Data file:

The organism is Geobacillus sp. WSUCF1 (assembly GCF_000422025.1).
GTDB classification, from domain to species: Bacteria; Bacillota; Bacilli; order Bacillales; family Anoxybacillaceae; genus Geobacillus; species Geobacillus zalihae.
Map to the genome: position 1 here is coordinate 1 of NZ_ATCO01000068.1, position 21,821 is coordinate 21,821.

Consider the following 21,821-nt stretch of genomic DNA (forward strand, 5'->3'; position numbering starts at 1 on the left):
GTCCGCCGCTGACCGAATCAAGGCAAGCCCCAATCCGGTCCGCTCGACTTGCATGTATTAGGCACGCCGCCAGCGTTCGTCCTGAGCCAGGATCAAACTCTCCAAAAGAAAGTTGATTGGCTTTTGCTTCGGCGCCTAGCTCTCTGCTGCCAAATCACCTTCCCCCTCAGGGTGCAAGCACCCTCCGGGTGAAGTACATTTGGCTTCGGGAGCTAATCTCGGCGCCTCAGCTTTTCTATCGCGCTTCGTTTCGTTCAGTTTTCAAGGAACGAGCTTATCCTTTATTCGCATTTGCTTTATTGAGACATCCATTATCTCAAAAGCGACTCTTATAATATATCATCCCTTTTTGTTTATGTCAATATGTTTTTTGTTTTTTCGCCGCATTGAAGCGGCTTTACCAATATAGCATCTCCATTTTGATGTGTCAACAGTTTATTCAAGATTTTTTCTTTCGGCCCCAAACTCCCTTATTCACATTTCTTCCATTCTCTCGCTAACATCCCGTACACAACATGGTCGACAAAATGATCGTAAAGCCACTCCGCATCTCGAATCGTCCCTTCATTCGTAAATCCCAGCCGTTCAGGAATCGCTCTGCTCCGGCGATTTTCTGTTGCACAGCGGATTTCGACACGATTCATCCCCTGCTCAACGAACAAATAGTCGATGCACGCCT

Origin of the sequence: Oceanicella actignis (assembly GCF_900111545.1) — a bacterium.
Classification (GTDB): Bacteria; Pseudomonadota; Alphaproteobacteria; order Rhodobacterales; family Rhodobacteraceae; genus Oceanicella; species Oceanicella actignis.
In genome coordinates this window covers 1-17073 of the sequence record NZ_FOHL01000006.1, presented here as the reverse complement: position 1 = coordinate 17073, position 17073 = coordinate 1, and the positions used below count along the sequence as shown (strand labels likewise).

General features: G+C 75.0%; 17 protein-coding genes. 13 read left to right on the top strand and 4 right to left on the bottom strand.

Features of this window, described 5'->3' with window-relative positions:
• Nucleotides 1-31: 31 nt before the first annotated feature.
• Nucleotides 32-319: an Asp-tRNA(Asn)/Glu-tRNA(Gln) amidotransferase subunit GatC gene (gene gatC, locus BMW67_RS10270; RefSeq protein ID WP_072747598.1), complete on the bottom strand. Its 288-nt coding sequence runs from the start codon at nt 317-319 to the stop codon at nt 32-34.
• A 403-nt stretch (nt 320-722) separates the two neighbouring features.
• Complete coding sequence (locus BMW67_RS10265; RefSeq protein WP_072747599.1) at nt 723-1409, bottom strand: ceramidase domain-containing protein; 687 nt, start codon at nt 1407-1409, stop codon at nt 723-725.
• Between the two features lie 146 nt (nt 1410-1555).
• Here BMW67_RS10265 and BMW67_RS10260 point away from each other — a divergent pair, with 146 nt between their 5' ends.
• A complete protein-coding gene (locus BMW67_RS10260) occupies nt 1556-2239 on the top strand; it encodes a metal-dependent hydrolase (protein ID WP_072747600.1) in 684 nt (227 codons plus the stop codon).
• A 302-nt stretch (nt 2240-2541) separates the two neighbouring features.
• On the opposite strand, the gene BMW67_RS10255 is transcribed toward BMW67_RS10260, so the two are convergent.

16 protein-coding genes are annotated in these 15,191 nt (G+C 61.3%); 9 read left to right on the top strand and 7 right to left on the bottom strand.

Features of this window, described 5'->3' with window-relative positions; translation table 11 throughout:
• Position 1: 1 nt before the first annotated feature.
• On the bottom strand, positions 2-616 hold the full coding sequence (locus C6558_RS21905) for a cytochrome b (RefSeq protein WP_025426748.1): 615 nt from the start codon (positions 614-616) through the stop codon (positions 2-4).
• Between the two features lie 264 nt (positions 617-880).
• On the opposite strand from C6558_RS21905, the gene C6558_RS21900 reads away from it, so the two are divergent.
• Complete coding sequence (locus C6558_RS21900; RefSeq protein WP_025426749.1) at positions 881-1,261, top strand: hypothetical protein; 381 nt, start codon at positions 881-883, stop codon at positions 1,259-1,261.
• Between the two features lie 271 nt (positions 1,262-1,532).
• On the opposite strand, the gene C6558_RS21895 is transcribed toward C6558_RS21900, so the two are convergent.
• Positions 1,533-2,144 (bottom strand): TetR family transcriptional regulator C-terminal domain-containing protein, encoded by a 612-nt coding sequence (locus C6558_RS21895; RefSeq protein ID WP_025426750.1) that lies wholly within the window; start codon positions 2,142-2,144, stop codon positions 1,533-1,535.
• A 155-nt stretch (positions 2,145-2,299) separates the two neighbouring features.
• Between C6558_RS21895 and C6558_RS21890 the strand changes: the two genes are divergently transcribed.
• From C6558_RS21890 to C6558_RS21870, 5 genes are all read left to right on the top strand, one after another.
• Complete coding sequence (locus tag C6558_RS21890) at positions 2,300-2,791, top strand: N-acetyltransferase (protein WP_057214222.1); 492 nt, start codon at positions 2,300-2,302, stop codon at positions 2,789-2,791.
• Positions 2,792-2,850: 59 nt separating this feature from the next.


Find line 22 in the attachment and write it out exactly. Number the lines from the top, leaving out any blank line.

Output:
• Position 1: 1 nt before the first annotated feature.